Recently, news broke that Bank of America aims to settle a lawsuit with displeased investors for $20 billion; of this $20 billion, $8.5 billion is set to go to investors who were deeply impacted by the troubled mortgage-backed securities through Countrywide Financial Corp. and Bank of America.
However, numerous bondholders, who are collectively calling themselves “Walnut Place,” are now expected to challenge the $8.5 billion settlement because they feel that it “may be unfair to other bond investors,” said The New York Times.
The article reports that court papers were filed Tuesday in the New York Supreme Court, saying that the bondholders had “serious concerns about the secret, non-adversarial, and conflicted way in which the proposed settlement was negotiated and about the fairness of the terms.”
“Far from being secretive, the conversations leading to the settlement have been publicly disclosed and widely reported,” Bank of America spokesman, Lawrence Grayson reportedly said.
This lawsuit is not the first one between Walnut Place and Bank of America, as they also sued the bank in February, in turn forcing Bank of America to buy back loans underlying $1.06 billion of securities it owns; Walnut Place believed that approximately 66 percent of the 2,166 investigated loans were misrepresented by Countrywide.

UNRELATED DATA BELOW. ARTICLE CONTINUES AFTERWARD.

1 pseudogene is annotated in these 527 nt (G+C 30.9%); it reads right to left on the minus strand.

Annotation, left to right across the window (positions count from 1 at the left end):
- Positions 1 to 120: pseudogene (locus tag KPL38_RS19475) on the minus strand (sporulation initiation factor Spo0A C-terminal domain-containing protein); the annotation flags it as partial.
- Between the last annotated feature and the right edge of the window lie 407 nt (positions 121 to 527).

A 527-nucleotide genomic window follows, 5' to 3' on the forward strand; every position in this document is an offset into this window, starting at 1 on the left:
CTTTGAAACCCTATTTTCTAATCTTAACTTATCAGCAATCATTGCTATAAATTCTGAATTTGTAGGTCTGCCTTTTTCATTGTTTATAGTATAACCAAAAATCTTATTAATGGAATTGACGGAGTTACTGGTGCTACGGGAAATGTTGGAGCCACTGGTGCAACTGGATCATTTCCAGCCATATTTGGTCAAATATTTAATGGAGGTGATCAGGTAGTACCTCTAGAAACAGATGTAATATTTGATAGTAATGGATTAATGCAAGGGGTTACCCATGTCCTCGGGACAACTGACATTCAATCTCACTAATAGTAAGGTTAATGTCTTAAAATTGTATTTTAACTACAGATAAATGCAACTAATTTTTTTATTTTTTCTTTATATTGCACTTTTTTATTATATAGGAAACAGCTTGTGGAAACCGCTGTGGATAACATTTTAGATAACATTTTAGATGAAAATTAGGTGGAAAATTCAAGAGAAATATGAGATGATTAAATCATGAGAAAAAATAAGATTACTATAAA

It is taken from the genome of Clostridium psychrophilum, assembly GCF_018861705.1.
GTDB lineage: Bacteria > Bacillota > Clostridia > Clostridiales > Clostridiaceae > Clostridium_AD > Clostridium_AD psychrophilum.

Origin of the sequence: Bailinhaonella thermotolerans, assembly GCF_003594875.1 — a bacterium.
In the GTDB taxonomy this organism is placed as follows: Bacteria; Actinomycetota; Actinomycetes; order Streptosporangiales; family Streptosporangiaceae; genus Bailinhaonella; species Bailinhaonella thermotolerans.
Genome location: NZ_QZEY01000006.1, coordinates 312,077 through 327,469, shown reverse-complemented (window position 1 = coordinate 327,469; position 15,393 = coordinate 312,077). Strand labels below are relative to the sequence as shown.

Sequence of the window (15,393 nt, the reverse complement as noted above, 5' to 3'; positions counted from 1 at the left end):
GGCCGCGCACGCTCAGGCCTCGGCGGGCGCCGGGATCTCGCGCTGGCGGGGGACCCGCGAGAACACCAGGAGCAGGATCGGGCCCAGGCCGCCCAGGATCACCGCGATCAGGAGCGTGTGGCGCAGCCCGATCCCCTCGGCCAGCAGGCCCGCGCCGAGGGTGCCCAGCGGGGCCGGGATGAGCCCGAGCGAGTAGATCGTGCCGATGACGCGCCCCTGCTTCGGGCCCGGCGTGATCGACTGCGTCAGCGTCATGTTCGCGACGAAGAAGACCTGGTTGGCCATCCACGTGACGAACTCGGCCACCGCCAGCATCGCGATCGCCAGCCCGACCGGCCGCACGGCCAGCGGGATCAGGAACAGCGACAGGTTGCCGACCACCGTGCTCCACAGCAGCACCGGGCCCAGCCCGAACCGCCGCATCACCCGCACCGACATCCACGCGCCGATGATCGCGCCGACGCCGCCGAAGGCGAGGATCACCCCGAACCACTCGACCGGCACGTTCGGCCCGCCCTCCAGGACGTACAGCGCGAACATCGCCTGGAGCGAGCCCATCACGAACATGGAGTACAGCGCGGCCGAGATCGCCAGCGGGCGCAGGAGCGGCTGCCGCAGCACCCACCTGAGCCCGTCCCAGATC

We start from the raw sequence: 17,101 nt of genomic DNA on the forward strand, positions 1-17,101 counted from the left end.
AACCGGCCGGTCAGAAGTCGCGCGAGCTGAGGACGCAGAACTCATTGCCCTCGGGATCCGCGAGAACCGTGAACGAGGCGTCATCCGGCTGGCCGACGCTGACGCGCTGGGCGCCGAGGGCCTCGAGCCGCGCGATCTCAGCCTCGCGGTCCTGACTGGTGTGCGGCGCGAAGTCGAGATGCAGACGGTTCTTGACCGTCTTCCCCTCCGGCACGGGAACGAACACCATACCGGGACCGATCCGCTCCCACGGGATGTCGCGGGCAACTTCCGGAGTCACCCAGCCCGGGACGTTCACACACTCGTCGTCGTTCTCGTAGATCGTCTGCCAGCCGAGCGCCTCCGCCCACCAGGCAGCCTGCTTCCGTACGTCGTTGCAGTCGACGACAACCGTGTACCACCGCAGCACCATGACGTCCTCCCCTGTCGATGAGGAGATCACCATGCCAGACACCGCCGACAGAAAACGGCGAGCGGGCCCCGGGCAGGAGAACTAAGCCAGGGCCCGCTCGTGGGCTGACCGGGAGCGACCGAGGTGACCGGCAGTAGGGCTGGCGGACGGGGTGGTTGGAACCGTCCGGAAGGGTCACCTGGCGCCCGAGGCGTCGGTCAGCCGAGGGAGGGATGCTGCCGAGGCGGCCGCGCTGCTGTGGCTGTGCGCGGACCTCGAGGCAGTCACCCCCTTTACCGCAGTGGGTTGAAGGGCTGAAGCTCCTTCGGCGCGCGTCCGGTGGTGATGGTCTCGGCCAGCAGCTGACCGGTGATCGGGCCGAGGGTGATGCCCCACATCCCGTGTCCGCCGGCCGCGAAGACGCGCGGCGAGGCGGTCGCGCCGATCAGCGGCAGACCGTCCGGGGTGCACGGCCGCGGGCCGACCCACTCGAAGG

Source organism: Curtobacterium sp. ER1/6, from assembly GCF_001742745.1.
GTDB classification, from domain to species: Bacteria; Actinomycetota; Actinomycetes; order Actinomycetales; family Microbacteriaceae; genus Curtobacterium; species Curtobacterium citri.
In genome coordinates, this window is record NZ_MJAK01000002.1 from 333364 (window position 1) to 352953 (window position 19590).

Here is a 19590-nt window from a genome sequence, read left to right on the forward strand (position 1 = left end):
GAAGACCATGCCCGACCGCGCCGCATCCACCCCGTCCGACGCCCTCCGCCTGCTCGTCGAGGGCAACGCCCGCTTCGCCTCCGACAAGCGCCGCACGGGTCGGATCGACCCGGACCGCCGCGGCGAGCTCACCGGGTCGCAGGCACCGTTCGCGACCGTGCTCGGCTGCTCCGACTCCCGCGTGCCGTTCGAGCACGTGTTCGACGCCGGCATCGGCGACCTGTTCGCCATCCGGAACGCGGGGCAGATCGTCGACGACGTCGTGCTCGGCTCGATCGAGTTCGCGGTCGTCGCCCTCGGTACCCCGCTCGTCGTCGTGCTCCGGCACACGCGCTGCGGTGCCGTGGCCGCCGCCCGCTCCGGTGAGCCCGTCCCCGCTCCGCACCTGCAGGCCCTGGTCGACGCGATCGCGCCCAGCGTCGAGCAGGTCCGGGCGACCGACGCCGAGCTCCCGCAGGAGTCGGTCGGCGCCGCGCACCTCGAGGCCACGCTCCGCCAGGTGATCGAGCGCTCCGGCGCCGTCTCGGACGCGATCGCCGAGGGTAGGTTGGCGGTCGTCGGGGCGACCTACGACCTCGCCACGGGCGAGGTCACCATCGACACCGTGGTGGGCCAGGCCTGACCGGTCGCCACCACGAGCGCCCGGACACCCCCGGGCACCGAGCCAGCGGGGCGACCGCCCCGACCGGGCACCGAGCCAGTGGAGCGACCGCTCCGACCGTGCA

The settlement, which Walnut Place called “inadequate” will be reviewed on July 13 and may also require Bank of America to improve servicing operations. The hearing for the $8.5 billion settlement is currently set for November 17.
“Walnut Place, like every other investor, will have an opportunity to be heard,” said Kathy Patrick, lead lawyer for the 22 investors being reimbursed in the settlement, to The New York Times. “We believe that both in its amount and in its servicing improvements, the settlement is fair to the covered trusts.”